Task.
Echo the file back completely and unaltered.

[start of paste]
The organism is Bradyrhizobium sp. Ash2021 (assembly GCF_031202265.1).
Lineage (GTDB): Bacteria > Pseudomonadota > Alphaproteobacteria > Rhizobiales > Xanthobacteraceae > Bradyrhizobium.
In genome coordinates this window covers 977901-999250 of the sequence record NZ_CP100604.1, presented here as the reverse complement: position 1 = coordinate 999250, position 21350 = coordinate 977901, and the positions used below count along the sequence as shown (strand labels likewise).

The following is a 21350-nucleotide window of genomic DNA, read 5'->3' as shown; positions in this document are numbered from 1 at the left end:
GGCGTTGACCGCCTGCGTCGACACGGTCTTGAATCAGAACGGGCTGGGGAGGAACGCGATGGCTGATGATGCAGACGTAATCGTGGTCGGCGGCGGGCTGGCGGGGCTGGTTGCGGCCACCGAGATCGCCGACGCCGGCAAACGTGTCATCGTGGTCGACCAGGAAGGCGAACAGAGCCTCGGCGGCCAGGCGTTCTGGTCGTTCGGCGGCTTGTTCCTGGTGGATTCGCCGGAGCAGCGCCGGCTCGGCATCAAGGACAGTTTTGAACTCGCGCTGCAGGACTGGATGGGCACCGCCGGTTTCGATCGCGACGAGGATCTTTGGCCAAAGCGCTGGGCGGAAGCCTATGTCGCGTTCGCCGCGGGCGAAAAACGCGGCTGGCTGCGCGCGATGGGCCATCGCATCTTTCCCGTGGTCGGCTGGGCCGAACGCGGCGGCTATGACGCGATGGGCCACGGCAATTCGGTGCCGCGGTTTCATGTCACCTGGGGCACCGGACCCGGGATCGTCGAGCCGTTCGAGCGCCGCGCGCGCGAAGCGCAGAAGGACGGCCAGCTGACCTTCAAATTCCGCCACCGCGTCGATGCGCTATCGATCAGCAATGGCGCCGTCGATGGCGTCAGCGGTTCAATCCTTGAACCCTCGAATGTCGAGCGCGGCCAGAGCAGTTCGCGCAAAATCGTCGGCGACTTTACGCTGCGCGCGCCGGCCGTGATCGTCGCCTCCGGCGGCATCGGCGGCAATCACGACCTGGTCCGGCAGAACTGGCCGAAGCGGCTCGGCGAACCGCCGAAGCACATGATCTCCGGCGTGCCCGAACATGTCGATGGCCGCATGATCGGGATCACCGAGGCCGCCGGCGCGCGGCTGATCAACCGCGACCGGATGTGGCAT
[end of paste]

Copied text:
The organism is Bradyrhizobium sp. Ash2021 (assembly GCF_031202265.1).
Lineage (GTDB): Bacteria > Pseudomonadota > Alphaproteobacteria > Rhizobiales > Xanthobacteraceae > Bradyrhizobium.
In genome coordinates this window covers 977901-999250 of the sequence record NZ_CP100604.1, presented here as the reverse complement: position 1 = coordinate 999250, position 21350 = coordinate 977901, and the positions used below count along the sequence as shown (strand labels likewise).

The following is a 21350-nucleotide window of genomic DNA, read 5'->3' as shown; positions in this document are numbered from 1 at the left end:
GGCGTTGACCGCCTGCGTCGACACGGTCTTGAATCAGAACGGGCTGGGGAGGAACGCGATGGCTGATGATGCAGACGTAATCGTGGTCGGCGGCGGGCTGGCGGGGCTGGTTGCGGCCACCGAGATCGCCGACGCCGGCAAACGTGTCATCGTGGTCGACCAGGAAGGCGAACAGAGCCTCGGCGGCCAGGCGTTCTGGTCGTTCGGCGGCTTGTTCCTGGTGGATTCGCCGGAGCAGCGCCGGCTCGGCATCAAGGACAGTTTTGAACTCGCGCTGCAGGACTGGATGGGCACCGCCGGTTTCGATCGCGACGAGGATCTTTGGCCAAAGCGCTGGGCGGAAGCCTATGTCGCGTTCGCCGCGGGCGAAAAACGCGGCTGGCTGCGCGCGATGGGCCATCGCATCTTTCCCGTGGTCGGCTGGGCCGAACGCGGCGGCTATGACGCGATGGGCCACGGCAATTCGGTGCCGCGGTTTCATGTCACCTGGGGCACCGGACCCGGGATCGTCGAGCCGTTCGAGCGCCGCGCGCGCGAAGCGCAGAAGGACGGCCAGCTGACCTTCAAATTCCGCCACCGCGTCGATGCGCTATCGATCAGCAATGGCGCCGTCGATGGCGTCAGCGGTTCAATCCTTGAACCCTCGAATGTCGAGCGCGGCCAGAGCAGTTCGCGCAAAATCGTCGGCGACTTTACGCTGCGCGCGCCGGCCGTGATCGTCGCCTCCGGCGGCATCGGCGGCAATCACGACCTGGTCCGGCAGAACTGGCCGAAGCGGCTCGGCGAACCGCCGAAGCACATGATCTCCGGCGTGCCCGAACATGTCGATGGCCGCATGATCGGGATCACCGAGGCCGCCGGCGCGCGGCTGATCAACCGCGACCGGATGTGGCAT